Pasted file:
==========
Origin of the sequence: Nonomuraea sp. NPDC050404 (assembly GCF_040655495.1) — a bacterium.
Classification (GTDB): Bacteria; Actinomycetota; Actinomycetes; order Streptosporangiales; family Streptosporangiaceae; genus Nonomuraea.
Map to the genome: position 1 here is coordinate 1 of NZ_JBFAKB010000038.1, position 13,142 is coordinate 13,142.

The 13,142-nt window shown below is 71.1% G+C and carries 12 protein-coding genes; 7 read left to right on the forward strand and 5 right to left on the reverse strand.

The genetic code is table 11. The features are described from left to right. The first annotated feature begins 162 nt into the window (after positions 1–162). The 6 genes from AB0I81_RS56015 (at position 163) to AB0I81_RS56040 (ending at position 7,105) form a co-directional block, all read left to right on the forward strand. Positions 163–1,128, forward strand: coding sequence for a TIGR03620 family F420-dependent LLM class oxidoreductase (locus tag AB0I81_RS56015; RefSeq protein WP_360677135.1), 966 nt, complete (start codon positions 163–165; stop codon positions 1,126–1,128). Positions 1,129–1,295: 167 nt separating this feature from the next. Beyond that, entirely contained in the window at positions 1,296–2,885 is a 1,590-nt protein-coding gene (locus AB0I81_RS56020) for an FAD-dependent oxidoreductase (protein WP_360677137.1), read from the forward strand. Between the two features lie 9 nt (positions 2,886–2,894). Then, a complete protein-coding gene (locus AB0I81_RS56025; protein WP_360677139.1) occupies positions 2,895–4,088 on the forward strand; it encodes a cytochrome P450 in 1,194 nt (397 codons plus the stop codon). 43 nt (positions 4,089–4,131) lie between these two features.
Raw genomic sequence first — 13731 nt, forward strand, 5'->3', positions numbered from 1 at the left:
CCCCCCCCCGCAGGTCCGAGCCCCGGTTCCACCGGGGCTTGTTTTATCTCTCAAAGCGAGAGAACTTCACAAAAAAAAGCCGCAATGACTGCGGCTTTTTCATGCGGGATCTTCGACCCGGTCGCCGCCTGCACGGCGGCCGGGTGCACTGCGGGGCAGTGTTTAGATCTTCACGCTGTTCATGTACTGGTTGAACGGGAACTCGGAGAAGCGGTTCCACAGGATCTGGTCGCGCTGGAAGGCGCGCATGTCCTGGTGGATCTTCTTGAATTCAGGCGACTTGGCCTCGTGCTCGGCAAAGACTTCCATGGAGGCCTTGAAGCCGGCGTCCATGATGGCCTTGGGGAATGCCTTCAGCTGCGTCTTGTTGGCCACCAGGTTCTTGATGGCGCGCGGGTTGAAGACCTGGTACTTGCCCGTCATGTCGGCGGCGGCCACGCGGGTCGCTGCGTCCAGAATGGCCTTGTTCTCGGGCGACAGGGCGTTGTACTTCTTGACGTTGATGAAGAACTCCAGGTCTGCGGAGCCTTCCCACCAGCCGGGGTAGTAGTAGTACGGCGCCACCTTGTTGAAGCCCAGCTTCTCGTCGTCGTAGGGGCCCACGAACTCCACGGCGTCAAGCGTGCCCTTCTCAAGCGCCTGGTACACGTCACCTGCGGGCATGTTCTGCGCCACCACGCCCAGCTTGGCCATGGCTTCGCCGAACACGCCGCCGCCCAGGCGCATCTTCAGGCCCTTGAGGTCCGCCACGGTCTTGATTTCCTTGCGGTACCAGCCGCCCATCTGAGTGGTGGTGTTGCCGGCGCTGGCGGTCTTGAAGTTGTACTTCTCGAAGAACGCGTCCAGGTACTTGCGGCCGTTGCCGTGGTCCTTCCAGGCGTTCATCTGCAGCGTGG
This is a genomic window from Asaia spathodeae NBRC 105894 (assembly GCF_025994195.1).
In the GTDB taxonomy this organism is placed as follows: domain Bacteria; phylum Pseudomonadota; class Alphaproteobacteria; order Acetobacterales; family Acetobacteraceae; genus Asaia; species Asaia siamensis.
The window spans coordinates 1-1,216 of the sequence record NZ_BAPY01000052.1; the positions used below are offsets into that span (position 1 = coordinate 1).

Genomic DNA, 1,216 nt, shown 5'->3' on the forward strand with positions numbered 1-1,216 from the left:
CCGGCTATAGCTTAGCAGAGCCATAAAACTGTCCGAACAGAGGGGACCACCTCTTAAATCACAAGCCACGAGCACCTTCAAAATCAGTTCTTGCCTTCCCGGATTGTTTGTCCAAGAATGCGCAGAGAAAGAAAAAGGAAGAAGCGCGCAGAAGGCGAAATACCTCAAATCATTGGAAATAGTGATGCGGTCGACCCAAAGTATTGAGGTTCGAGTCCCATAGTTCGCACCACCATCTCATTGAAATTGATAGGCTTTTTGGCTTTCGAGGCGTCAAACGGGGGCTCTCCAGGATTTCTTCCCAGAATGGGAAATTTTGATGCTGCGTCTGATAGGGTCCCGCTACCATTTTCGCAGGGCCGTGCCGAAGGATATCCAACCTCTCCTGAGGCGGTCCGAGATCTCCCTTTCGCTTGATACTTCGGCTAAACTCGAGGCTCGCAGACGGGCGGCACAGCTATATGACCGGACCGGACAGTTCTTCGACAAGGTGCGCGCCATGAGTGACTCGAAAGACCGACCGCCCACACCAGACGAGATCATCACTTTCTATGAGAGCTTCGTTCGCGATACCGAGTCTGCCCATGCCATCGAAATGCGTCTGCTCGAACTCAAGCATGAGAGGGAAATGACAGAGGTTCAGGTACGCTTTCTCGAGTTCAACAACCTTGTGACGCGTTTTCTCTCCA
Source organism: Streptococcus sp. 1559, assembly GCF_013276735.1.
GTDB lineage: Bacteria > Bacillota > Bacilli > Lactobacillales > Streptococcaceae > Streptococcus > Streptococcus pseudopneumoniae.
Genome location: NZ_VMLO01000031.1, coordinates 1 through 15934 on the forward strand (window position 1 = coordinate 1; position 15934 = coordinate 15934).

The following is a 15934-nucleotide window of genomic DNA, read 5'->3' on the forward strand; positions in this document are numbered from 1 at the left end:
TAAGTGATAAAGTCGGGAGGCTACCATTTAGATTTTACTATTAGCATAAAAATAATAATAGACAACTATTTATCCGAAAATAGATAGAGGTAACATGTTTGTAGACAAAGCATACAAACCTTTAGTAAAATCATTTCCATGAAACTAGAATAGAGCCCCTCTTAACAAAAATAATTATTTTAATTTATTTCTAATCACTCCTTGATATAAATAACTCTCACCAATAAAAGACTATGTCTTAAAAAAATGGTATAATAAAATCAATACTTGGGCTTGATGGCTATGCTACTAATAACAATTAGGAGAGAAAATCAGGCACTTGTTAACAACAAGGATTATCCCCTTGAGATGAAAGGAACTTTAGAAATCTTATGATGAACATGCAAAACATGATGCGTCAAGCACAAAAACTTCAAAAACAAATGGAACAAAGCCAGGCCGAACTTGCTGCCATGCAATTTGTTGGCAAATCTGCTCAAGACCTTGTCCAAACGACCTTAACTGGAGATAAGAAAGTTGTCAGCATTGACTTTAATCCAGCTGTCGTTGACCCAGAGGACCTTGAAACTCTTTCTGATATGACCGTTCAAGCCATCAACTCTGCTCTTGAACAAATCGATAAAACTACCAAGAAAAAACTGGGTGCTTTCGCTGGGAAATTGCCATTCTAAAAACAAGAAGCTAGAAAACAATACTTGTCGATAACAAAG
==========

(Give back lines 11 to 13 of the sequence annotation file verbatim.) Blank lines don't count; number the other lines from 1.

Genomic DNA, 1,216 nt, shown 5'->3' on the forward strand with positions numbered 1-1,216 from the left:
CCGGCTATAGCTTAGCAGAGCCATAAAACTGTCCGAACAGAGGGGACCACCTCTTAAATCACAAGCCACGAGCACCTTCAAAATCAGTTCTTGCCTTCCCGGATTGTTTGTCCAAGAATGCGCAGAGAAAGAAAAAGGAAGAAGCGCGCAGAAGGCGAAATACCTCAAATCATTGGAAATAGTGATGCGGTCGACCCAAAGTATTGAGGTTCGAGTCCCATAGTTCGCACCACCATCTCATTGAAATTGATAGGCTTTTTGGCTTTCGAGGCGTCAAACGGGGGCTCTCCAGGATTTCTTCCCAGAATGGGAAATTTTGATGCTGCGTCTGATAGGGTCCCGCTACCATTTTCGCAGGGCCGTGCCGAAGGATATCCAACCTCTCCTGAGGCGGTCCGAGATCTCCCTTTCGCTTGATACTTCGGCTAAACTCGAGGCTCGCAGACGGGCGGCACAGCTATATGACCGGACCGGACAGTTCTTCGACAAGGTGCGCGCCATGAGTGACTCGAAAGACCGACCGCCCACACCAGACGAGATCATCACTTTCTATGAGAGCTTCGTTCGCGATACCGAGTCTGCCCATGCCATCGAAATGCGTCTGCTCGAACTCAAGCATGAGAGGGAAATGACAGAGGTTCAGGTACGCTTTCTCGAGTTCAACAACCTTGTGACGCGTTTTCTCTCCA
Source organism: Streptococcus sp. 1559, assembly GCF_013276735.1.